They haven't. The patent was filed in 2004, published in 2006 but (perhaps unsurprisingly) there is no date of allowance.

I don't think verifying claims is the job of the patent office though. They just keep track of claims and assign claims to inventors. Proving something works or not depends on the inventors.

Sort of. The claimed invention must be novel, non-obvious and capable of use (amongst other criteria) and it's absolutely the examiner's job to verify those criteria. However, you're right in that whether something works or not (apart from extremely limited cases) is not normally the examiner's concern.

'Capable of use' is the notable criterion here - if something does not and cannot work (for example, a perpetual motion machine) then it is not capable of use and not patentable. This is an interesting case though - I'm not sure if claim 1 would be rejected as being incapable of use.

1. A spacecraft comprised of the following components:

(a) a triangular hull in the form of an equilateral triangle;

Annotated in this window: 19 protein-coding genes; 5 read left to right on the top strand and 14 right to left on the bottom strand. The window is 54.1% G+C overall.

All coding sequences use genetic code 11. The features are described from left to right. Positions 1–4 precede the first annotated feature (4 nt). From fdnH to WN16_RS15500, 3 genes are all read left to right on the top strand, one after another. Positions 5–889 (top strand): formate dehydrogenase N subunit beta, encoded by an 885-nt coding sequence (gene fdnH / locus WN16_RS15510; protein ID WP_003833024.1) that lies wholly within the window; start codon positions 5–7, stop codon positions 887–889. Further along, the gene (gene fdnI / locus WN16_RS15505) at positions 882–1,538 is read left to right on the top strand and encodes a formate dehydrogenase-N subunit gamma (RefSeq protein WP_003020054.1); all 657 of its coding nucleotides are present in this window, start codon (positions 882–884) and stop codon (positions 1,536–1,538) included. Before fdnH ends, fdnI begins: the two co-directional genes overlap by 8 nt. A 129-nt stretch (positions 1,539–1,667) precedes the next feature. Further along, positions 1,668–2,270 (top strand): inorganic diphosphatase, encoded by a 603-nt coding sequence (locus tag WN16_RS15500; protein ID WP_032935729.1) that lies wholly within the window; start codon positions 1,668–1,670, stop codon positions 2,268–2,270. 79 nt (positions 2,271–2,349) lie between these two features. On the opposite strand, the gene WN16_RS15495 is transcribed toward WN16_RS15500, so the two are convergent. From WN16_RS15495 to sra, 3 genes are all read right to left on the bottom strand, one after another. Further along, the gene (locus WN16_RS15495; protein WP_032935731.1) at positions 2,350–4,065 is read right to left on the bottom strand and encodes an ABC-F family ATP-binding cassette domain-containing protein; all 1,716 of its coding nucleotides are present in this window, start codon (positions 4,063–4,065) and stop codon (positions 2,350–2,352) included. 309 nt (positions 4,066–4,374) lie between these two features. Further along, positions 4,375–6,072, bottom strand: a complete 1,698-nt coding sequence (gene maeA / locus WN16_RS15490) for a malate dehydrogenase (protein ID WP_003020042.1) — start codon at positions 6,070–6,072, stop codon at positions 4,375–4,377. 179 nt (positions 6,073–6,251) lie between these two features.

(B) two copper plates attached on opposite vertical sides at each of the three corners of the hull (1 a) such that a sharp vertical edge is formed where they come together;

© an electrostatic generator used to charge the back two copper-cladded corners (1 B) to a high positive voltage, and the third forward copper-cladded corner to a high negative voltage;

(d) a horizontal slot antenna array mounted-on the sides of the hull; and

(e) a frequency generator, antenna and coaxial cables to drive the antenna array (1 d).

That claimed spacecraft will produce an electromagnetic field and hence is doing something, even if that something is not particularly exciting. However, claim 4:

To create, by claims (2,3), an interaction of the electrostatic field (2) with the electromagnetic wave (3) such that a combined spacetime curvature pressure is generated on the hull in the upward and forward direction to produce lift and propulsion respectively.

Is gibberish and would almost certainly be rejected.

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This one includes hyperspace and subspace. Methinks Mr. John St. Clair watches just a tad too much bad sci-fi.

EDIT: and it turns out hyperspace is useable for remote viewing , with which the inventor was able to communicate with apparently anglophone telepathic insectile space aliens.

Edited by Kryten
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This one includes hyperspace and subspace. Methinks Mr. John St. Clair watches just a tad too much bad sci-fi.

EDIT: and it turns out hyperspace is useable for remote viewing , with which the inventor was able to communicate with apparently anglophone telepathic insectile space aliens.